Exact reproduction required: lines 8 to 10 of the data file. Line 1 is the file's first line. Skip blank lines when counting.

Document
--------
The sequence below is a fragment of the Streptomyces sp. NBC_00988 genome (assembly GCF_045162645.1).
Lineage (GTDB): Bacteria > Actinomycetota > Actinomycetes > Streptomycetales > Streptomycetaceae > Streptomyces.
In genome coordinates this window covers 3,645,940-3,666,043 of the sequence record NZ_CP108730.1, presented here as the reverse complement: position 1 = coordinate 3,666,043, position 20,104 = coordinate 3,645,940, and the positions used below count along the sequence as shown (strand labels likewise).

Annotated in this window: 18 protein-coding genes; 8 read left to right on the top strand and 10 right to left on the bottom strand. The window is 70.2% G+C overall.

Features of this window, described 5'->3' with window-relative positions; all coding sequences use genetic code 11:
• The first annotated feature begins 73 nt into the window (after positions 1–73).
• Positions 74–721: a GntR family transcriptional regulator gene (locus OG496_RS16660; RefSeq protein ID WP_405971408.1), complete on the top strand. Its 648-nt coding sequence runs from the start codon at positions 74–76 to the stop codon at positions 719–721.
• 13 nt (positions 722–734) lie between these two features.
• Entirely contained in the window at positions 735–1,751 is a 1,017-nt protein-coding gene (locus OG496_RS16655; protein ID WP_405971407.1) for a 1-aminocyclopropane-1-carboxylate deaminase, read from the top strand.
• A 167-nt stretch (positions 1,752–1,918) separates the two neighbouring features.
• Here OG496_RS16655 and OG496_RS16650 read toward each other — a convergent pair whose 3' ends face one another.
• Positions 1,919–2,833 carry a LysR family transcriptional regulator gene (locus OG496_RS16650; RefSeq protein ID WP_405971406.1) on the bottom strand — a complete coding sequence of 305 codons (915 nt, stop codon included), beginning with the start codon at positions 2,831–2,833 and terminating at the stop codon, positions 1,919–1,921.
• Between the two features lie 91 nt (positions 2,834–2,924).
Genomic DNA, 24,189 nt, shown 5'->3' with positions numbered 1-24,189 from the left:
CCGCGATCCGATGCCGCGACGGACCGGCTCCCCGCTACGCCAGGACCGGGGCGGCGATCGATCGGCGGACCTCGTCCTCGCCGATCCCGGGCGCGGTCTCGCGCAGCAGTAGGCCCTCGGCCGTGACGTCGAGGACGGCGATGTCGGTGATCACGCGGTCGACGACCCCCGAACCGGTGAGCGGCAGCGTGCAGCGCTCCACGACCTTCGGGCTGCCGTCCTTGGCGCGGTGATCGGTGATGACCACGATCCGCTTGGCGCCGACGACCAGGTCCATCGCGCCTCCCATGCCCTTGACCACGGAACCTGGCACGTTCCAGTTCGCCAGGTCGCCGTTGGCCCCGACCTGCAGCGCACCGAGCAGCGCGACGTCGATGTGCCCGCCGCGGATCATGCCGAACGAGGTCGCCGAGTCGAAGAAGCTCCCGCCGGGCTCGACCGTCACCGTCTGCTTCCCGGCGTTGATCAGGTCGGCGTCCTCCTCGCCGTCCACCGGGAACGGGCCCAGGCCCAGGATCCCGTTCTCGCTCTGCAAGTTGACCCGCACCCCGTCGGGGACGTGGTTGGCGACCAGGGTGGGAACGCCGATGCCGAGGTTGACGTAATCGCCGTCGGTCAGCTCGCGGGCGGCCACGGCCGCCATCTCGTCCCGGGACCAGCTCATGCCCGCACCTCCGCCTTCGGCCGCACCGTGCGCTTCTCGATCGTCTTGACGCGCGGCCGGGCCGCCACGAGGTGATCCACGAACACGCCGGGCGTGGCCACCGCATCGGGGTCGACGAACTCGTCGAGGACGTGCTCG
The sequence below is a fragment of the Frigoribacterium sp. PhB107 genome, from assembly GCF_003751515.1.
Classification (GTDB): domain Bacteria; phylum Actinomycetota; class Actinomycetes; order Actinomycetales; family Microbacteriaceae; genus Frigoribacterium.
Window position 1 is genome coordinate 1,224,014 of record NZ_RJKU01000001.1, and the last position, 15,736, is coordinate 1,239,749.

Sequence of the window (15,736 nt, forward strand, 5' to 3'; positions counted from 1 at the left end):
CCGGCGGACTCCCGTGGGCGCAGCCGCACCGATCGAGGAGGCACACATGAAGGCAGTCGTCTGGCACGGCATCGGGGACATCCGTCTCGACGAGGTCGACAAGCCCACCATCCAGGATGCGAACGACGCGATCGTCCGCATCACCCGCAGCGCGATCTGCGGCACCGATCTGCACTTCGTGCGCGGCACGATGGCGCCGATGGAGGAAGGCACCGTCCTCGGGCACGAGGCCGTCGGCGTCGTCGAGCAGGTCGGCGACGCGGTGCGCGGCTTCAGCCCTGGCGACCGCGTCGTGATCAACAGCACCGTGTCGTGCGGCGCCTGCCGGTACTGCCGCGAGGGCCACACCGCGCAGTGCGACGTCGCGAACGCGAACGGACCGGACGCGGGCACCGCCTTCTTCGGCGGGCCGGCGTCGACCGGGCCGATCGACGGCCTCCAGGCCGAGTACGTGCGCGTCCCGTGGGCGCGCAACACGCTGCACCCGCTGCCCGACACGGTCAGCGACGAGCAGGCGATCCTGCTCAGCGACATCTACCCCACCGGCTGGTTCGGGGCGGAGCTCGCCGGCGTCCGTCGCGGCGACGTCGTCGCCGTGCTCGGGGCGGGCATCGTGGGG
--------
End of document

• 13 nt (positions 722–734) lie between these two features.
• Entirely contained in the window at positions 735–1,751 is a 1,017-nt protein-coding gene (locus OG496_RS16655; protein ID WP_405971407.1) for a 1-aminocyclopropane-1-carboxylate deaminase, read from the top strand.
• A 167-nt stretch (positions 1,752–1,918) separates the two neighbouring features.